- December’s consumer confidence figure is second-lowest of 2014 as economy shows signs of slowing
- Decline in people’s household financial situations over last month
- Job security over last 30 days falls to lowest level since April 2013
- Five of eight consumer confidence measures fall in December
Source: YouGov/Cebr HEAT data, December 2014
Notes: Axis value of 96.6 represents the average YouGov/Cebr Consumer Confidence Index score since the data set began in 2007.
Consumer confidence has fallen in December, dropping back 1.2 points to 110.1. This is its second lowest figure of 2014 and was only lower in October when it sunk to 109.4.
With Christmas approaching, consumers’ experiences of and expectations for their household finances have dropped off slightly. The household financial situation over the past 30 days measure fell by 1.8 points while the household finances over the coming 12 months figure dropped by 3.5 points.
The data from YouGov’s Household Economic Activity Tracker also show that workers are less certain about their employment prospects. People’s job security over the last month fell to its lowest level since April 2013. They have also become more worried about work over the coming year, with job security over the next 12 months sinking to its lowest level since February.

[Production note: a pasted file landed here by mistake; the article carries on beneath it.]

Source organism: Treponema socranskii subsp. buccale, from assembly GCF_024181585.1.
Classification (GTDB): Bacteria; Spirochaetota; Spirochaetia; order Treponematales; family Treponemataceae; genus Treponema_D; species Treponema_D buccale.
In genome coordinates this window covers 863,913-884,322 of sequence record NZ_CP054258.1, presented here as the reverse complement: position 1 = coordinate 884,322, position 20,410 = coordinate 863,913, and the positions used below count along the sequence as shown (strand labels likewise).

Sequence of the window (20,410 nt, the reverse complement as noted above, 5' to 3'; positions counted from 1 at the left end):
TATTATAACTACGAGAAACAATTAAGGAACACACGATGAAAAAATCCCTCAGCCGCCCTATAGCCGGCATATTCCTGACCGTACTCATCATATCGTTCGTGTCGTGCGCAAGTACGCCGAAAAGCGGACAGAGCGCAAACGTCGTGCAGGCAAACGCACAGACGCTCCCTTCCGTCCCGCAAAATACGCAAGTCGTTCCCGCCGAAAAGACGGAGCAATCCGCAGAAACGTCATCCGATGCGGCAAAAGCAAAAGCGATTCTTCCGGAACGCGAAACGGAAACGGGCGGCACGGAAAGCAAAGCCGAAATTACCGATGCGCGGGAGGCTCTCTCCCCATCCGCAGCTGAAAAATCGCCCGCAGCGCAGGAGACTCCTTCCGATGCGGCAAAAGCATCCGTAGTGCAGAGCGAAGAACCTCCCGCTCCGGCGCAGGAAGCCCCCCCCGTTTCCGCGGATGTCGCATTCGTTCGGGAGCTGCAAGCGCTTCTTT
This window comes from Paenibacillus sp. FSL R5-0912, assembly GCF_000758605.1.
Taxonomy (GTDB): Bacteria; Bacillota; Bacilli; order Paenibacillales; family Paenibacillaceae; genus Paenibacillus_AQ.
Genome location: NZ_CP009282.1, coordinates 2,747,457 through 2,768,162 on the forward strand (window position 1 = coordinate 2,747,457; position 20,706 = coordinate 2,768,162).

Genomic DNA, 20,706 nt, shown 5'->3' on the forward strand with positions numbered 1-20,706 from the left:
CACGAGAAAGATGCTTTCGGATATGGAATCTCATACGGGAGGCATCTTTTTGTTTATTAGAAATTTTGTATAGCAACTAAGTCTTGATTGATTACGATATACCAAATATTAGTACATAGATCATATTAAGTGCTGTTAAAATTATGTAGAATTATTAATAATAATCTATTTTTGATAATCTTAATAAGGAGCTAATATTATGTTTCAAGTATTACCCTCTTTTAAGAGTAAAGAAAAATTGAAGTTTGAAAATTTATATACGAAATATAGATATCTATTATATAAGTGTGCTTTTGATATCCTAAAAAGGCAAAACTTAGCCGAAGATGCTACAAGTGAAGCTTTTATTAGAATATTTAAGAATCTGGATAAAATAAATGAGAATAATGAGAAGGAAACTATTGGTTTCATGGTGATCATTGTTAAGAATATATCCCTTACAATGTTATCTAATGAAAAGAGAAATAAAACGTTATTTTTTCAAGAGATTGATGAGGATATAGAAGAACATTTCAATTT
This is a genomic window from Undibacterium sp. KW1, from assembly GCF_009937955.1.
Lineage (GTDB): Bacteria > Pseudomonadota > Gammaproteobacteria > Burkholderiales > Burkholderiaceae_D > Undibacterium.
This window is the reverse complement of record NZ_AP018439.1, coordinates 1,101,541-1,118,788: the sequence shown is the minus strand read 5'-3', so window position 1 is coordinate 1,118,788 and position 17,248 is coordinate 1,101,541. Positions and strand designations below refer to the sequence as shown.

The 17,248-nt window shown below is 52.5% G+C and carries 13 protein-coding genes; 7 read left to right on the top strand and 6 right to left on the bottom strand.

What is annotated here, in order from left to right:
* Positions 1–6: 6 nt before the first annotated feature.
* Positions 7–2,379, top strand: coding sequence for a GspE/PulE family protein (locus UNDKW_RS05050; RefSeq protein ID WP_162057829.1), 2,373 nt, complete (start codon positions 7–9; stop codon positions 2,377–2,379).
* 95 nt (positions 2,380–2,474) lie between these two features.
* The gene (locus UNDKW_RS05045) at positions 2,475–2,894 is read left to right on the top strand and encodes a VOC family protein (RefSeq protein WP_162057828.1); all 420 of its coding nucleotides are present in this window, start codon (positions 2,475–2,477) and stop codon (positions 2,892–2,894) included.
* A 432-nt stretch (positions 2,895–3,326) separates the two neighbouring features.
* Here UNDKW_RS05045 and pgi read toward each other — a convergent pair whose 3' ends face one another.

Of the eight measures that shape the Consumer Confidence Index, five have fallen this month with only business activity over the last month and both the forward and backward-looking house price measures improving.
Stephen Harmston, Head of YouGov Reports: ‘The stuttering consumer confidence we have seen over the last few months continues as we approach Christmas. People feel less certain about their household finances in the run-up to the festive period which could hamper spending, and our recent figures point to households’ Christmas outlay flat-lining this year. However, the real concern that over the longer term is people becoming less secure in their jobs. If this trend continues over the next few months it could become part of the political narrative in the run-up to the election.’
Charles Davis, Director at the Centre for Economics and Business Research: ‘The recent slip in consumer confidence has for the most part been driven by a slump in job security. While the headline unemployment rate has dropped rapidly over the last year or so plenty of people are unsure about where their next pay cheque is coming from. Self-employment stands at 4.5 million and there are over 8 million Britons working part-time, so for many the economic recovery is not yet secure. Although real incomes on average will rise in 2015, plenty of households are still feeling the strain. The downturn in sentiment we are seeing could mean consumers control their spending at Christmas and in the sales. We continue to expect slower growth in in the first half of 2015.’
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